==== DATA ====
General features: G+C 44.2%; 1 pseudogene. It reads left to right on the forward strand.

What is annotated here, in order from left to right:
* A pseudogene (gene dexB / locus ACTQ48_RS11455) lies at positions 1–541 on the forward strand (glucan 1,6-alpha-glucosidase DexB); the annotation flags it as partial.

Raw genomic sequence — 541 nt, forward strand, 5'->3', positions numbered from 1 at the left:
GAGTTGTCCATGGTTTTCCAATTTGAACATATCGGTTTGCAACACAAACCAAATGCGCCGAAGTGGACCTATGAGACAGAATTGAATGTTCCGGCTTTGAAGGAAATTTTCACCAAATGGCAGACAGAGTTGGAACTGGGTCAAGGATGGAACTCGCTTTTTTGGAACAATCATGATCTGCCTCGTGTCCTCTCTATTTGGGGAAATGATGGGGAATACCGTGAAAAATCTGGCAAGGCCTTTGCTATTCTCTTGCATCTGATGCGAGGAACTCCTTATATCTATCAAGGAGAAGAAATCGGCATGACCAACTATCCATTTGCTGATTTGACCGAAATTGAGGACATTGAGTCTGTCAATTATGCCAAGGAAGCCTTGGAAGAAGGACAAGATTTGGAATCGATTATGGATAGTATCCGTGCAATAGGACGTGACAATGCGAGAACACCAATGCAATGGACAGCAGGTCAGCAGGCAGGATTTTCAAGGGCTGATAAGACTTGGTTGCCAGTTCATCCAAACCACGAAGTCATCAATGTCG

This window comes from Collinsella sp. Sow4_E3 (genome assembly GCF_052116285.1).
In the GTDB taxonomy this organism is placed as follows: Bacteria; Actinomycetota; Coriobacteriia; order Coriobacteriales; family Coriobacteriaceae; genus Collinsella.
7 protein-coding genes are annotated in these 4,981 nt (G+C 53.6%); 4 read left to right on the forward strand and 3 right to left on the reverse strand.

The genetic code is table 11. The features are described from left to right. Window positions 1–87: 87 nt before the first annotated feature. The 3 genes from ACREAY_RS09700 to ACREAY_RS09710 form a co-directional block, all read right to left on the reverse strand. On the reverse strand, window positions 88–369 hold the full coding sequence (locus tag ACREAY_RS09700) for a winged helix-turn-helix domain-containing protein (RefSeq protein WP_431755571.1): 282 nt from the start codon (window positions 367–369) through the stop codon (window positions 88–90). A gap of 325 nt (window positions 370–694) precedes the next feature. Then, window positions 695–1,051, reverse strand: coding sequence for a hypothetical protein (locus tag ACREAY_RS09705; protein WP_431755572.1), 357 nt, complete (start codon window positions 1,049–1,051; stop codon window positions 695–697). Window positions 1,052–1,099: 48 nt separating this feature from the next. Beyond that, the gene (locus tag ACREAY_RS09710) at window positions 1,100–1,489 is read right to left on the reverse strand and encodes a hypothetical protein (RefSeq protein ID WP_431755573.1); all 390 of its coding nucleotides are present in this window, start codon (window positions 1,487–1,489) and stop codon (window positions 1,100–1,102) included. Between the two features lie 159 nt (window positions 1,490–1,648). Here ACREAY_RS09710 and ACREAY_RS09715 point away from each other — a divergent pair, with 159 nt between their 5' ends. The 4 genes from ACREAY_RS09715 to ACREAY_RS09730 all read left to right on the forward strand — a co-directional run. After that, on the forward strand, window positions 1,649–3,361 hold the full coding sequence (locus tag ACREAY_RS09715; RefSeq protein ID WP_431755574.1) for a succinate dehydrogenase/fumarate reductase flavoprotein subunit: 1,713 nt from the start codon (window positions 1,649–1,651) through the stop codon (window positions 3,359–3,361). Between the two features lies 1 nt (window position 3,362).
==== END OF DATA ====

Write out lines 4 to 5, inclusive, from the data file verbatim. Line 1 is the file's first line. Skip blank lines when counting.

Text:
Raw genomic sequence — 541 nt, forward strand, 5'->3', positions numbered from 1 at the left:
GAGTTGTCCATGGTTTTCCAATTTGAACATATCGGTTTGCAACACAAACCAAATGCGCCGAAGTGGACCTATGAGACAGAATTGAATGTTCCGGCTTTGAAGGAAATTTTCACCAAATGGCAGACAGAGTTGGAACTGGGTCAAGGATGGAACTCGCTTTTTTGGAACAATCATGATCTGCCTCGTGTCCTCTCTATTTGGGGAAATGATGGGGAATACCGTGAAAAATCTGGCAAGGCCTTTGCTATTCTCTTGCATCTGATGCGAGGAACTCCTTATATCTATCAAGGAGAAGAAATCGGCATGACCAACTATCCATTTGCTGATTTGACCGAAATTGAGGACATTGAGTCTGTCAATTATGCCAAGGAAGCCTTGGAAGAAGGACAAGATTTGGAATCGATTATGGATAGTATCCGTGCAATAGGACGTGACAATGCGAGAACACCAATGCAATGGACAGCAGGTCAGCAGGCAGGATTTTCAAGGGCTGATAAGACTTGGTTGCCAGTTCATCCAAACCACGAAGTCATCAATGTCG